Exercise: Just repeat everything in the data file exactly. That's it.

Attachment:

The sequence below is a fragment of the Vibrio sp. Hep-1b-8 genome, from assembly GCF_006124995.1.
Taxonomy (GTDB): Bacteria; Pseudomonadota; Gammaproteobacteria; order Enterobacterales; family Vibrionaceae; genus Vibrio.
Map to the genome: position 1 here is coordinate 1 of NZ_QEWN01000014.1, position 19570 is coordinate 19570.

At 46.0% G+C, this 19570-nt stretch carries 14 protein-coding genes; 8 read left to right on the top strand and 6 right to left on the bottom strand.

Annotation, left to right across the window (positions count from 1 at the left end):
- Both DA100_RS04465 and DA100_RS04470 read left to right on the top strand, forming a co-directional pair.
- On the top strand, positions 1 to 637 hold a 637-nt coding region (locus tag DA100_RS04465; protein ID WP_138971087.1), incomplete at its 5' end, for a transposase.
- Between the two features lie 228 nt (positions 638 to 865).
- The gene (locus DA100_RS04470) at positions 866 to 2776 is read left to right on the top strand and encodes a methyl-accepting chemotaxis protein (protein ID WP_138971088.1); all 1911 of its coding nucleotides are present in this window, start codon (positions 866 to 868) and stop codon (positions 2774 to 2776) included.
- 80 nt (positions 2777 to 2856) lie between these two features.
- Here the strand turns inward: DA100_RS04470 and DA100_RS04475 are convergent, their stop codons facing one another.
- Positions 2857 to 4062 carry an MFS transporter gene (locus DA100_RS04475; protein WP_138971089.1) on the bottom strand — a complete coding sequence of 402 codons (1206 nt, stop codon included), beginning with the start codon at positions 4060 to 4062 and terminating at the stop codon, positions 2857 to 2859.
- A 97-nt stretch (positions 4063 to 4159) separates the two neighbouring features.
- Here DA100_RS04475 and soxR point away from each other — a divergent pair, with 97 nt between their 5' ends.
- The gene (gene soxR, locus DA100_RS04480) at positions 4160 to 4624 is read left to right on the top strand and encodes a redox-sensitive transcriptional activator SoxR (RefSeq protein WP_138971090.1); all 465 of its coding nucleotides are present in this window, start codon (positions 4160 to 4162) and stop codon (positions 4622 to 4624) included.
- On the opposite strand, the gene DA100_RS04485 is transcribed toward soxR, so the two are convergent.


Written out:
The sequence below is a fragment of the Vibrio sp. Hep-1b-8 genome, from assembly GCF_006124995.1.
Taxonomy (GTDB): Bacteria; Pseudomonadota; Gammaproteobacteria; order Enterobacterales; family Vibrionaceae; genus Vibrio.
Map to the genome: position 1 here is coordinate 1 of NZ_QEWN01000014.1, position 19570 is coordinate 19570.

At 46.0% G+C, this 19570-nt stretch carries 14 protein-coding genes; 8 read left to right on the top strand and 6 right to left on the bottom strand.

Annotation, left to right across the window (positions count from 1 at the left end):
- Both DA100_RS04465 and DA100_RS04470 read left to right on the top strand, forming a co-directional pair.
- On the top strand, positions 1 to 637 hold a 637-nt coding region (locus tag DA100_RS04465; protein ID WP_138971087.1), incomplete at its 5' end, for a transposase.
- Between the two features lie 228 nt (positions 638 to 865).
- The gene (locus DA100_RS04470) at positions 866 to 2776 is read left to right on the top strand and encodes a methyl-accepting chemotaxis protein (protein ID WP_138971088.1); all 1911 of its coding nucleotides are present in this window, start codon (positions 866 to 868) and stop codon (positions 2774 to 2776) included.
- 80 nt (positions 2777 to 2856) lie between these two features.
- Here the strand turns inward: DA100_RS04470 and DA100_RS04475 are convergent, their stop codons facing one another.
- Positions 2857 to 4062 carry an MFS transporter gene (locus DA100_RS04475; protein WP_138971089.1) on the bottom strand — a complete coding sequence of 402 codons (1206 nt, stop codon included), beginning with the start codon at positions 4060 to 4062 and terminating at the stop codon, positions 2857 to 2859.
- A 97-nt stretch (positions 4063 to 4159) separates the two neighbouring features.
- Here DA100_RS04475 and soxR point away from each other — a divergent pair, with 97 nt between their 5' ends.
- The gene (gene soxR, locus DA100_RS04480) at positions 4160 to 4624 is read left to right on the top strand and encodes a redox-sensitive transcriptional activator SoxR (RefSeq protein WP_138971090.1); all 465 of its coding nucleotides are present in this window, start codon (positions 4160 to 4162) and stop codon (positions 4622 to 4624) included.
- On the opposite strand, the gene DA100_RS04485 is transcribed toward soxR, so the two are convergent.